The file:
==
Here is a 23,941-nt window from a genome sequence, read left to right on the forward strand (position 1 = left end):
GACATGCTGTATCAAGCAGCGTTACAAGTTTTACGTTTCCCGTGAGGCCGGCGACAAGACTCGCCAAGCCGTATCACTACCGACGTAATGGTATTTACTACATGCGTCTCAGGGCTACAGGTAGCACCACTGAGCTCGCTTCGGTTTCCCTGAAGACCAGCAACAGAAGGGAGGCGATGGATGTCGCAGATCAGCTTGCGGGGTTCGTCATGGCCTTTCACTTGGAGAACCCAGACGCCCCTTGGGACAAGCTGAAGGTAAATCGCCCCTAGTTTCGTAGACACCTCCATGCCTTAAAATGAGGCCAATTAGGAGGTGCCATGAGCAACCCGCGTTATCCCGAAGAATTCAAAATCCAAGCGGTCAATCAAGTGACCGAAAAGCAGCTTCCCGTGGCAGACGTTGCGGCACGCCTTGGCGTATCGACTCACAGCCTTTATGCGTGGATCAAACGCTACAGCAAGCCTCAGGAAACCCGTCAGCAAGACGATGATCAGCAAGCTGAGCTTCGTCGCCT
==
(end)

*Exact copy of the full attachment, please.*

Here is a 23,941-nt window from a genome sequence, read left to right on the forward strand (position 1 = left end):
GACATGCTGTATCAAGCAGCGTTACAAGTTTTACGTTTCCCGTGAGGCCGGCGACAAGACTCGCCAAGCCGTATCACTACCGACGTAATGGTATTTACTACATGCGTCTCAGGGCTACAGGTAGCACCACTGAGCTCGCTTCGGTTTCCCTGAAGACCAGCAACAGAAGGGAGGCGATGGATGTCGCAGATCAGCTTGCGGGGTTCGTCATGGCCTTTCACTTGGAGAACCCAGACGCCCCTTGGGACAAGCTGAAGGTAAATCGCCCCTAGTTTCGTAGACACCTCCATGCCTTAAAATGAGGCCAATTAGGAGGTGCCATGAGCAACCCGCGTTATCCCGAAGAATTCAAAATCCAAGCGGTCAATCAAGTGACCGAAAAGCAGCTTCCCGTGGCAGACGTTGCGGCACGCCTTGGCGTATCGACTCACAGCCTTTATGCGTGGATCAAACGCTACAGCAAGCCTCAGGAAACCCGTCAGCAAGACGATGATCAGCAAGCTGAGCTTCGTCGCCT